Rapid Consequence estimation with HEC-FIA

Report
Consequence Assessment for
Dam Failure Simulations
Kurt Buchanan, CFM
Economist
Mapping, Modeling, and Consequences Center
US Army Corps of Engineers
Huntington, WV
US Army Corps of Engineers
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Overview
 Corps Dam Safety Program overview
 Consequence Estimation Using HEC-FIA
(Flood Impact Analysis)
►
Data inputs required
►
Methodology used by the software
►
Results
 Indentifying Critical Infrastructure within dam failure
inundation areas
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USACE Dam Safety
Risk Assessment Activities
RISK = (Probability, Consequence)
 Screening
Probability
►
High Probability
High Probability
Low
Consequence
High
Consequence
Low Probability
Low Probability
Low
Consequence
High
Consequence
Consequence
Minimal effort, classify portfolio
 Periodic Assessments and
Issue Evaluation Studies
►
Validate screening, identify
path forward
 Dam Safety Modification
Studies (DSMS)
►
Risk reduction alternative
analysis
 Critical Infrastructure Protection
and Resiliency (CIPR)
►
Aligned with DHS
homeland security
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USACE Dam Safety
Mapping, Modeling, and Consequences Team
 Virtual team of technical experts from across the Corps
 GIS specialists, hydraulic engineers, and economists
 Provides a standard operating procedure, technical
training, and quality reviews
 Produces a dam break hydraulic model, consequence
estimate, and inundation map for each project
 Results in a quality standardized product to support the
risk assessment process
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USACE Dam Safety
Consequence Assessment Workflow
New Risk Assessment
3 new “teams”
MMC (H&H/Econ)
1. Generic dam break
modeling
2. Consequence
modeling (HEC-FIA)
Risk Team (H&H/Econ)
1. PFMA specific dam
break modeling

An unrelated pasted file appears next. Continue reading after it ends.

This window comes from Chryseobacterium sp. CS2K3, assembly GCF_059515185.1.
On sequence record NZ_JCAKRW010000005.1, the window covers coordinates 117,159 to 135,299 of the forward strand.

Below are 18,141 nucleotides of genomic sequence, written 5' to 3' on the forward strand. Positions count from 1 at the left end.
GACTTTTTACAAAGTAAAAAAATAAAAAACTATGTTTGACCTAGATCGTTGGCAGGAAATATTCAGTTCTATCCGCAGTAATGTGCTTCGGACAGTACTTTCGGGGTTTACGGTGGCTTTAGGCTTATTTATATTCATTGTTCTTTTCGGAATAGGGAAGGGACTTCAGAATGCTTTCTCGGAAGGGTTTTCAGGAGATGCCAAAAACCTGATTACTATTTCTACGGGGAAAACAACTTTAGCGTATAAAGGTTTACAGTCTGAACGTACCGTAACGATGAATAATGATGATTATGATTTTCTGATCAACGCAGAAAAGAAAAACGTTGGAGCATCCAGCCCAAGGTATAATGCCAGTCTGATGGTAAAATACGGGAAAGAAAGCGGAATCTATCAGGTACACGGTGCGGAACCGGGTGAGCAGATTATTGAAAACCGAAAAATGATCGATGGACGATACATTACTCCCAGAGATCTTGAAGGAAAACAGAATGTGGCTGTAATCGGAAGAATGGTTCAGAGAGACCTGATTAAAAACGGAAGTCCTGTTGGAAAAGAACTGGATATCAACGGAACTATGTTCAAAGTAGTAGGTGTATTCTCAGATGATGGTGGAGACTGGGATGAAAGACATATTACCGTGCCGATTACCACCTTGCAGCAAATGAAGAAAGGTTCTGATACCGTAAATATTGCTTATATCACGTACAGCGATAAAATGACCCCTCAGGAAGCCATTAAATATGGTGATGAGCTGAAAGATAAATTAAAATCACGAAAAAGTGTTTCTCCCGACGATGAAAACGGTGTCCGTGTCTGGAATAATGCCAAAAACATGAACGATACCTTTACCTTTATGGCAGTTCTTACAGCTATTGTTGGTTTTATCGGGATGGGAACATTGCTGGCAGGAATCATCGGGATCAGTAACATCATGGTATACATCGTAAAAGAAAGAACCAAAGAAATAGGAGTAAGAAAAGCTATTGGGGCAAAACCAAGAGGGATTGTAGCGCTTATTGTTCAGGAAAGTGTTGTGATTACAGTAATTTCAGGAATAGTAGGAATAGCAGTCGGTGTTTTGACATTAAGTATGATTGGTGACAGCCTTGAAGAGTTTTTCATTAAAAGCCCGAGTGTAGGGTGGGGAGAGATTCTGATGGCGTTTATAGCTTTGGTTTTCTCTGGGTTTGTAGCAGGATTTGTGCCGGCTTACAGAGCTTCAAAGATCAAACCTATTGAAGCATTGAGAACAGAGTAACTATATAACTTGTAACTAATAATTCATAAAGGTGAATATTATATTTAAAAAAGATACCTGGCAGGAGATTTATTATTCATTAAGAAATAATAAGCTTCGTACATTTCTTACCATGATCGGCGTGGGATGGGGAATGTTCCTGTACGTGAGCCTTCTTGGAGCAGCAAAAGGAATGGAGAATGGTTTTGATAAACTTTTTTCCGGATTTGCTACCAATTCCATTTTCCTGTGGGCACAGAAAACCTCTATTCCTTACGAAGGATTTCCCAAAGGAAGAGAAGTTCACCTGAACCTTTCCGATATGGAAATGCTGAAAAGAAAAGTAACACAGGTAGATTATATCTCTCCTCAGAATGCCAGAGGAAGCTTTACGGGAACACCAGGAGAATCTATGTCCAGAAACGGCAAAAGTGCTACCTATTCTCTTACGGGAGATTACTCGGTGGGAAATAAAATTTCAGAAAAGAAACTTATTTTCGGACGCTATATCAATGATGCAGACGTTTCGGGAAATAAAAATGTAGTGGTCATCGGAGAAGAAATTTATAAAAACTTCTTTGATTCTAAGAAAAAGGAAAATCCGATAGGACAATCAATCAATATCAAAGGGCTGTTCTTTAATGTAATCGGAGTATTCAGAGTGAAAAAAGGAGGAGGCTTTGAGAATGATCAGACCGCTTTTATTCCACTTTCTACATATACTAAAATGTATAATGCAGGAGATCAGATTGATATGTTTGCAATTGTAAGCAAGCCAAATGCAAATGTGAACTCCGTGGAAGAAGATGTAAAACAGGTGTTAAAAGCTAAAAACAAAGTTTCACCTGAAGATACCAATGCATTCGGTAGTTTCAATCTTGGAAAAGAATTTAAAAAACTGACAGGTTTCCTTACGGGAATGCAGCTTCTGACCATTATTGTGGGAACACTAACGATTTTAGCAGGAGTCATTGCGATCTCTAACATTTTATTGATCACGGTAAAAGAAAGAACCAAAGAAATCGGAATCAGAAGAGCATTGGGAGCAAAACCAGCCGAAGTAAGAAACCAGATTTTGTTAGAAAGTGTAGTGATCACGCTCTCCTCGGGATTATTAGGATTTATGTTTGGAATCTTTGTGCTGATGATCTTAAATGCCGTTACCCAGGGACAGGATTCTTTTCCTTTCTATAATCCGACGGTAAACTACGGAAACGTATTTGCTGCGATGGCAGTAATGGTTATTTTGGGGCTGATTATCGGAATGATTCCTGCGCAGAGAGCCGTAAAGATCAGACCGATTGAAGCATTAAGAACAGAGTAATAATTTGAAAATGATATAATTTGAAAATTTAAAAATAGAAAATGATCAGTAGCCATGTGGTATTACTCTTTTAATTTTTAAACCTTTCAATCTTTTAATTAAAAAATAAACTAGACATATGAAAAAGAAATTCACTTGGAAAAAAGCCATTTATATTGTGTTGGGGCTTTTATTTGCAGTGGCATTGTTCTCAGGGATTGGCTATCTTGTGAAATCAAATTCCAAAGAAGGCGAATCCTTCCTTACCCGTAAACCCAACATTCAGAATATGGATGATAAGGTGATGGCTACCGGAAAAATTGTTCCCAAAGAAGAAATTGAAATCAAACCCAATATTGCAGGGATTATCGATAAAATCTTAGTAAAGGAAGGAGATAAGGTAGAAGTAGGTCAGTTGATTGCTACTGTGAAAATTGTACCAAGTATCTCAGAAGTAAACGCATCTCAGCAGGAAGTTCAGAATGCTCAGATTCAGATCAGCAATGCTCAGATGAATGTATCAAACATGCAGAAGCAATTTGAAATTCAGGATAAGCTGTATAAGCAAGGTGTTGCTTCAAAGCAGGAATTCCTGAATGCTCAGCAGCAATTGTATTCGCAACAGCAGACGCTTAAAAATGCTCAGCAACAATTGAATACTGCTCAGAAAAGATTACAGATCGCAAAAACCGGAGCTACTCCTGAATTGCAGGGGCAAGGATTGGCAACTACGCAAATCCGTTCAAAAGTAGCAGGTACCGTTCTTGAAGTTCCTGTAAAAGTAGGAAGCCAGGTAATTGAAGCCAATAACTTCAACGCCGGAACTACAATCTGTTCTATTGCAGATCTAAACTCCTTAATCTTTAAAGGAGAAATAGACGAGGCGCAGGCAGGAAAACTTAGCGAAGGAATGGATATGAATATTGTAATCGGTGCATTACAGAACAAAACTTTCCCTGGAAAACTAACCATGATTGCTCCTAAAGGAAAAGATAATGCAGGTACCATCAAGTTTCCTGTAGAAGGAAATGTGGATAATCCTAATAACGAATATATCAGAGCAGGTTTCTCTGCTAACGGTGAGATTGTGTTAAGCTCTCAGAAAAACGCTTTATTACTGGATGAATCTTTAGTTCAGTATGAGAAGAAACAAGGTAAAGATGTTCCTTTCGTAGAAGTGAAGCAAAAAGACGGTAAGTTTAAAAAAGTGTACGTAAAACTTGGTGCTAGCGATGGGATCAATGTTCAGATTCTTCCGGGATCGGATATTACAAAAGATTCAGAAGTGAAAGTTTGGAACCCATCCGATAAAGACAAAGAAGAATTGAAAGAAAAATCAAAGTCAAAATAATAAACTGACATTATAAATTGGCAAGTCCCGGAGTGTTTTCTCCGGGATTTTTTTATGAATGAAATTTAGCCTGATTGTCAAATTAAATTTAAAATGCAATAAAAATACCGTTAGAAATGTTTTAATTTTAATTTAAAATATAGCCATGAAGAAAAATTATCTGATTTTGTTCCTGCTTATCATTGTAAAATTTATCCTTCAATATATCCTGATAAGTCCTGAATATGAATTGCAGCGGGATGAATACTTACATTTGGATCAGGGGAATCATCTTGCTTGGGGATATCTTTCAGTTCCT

2. Consequence model
refinement (HEC-FIA)
District Team
1. Dam break modeling
input and “QC”
2. Consequence
modeling input and
“QC”
Dam
Break &
HEC-FIA
models
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Consequence Estimation
Corps HEC-FIA Software
 GIS-based software program, currently beta version
 Uses data from a HEC-RAS dam failure model (depth grids,
hydrograph, cross sections, etc.)
 Structure inventory can be developed using data from FEMA’s
HAZUS program
►
Tax parcel data or point shapefiles can also be used
 Program gives a statistical estimate of direct damages and
loss of life to individual structures
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Consequence Estimation
HEC-FIA Variables
 Warning System Curves
►
Default lowest curve is the emergency broadcast system
 Mobilization curves
►
►
Default is a maximum of 98% of population mobilized
Can be changed depending on expected evacuation capability
 Evacuation velocity
►
Modeled as a straight line from the structure to the nearest safe
zone, average evacuation speed is set at an average of 10 mph
 Warning time relative to the breach initiation
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Consequence Estimation
Mobilization Curve Example
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Consequence Estimation
Example of a HEC-FIA Model
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Consequence Estimation
How HEC-FIA Works
 For physical damages:
► Determine
the inundation depth at the structure from
the depth grid
► Apply the appropriate depth-damage curves based on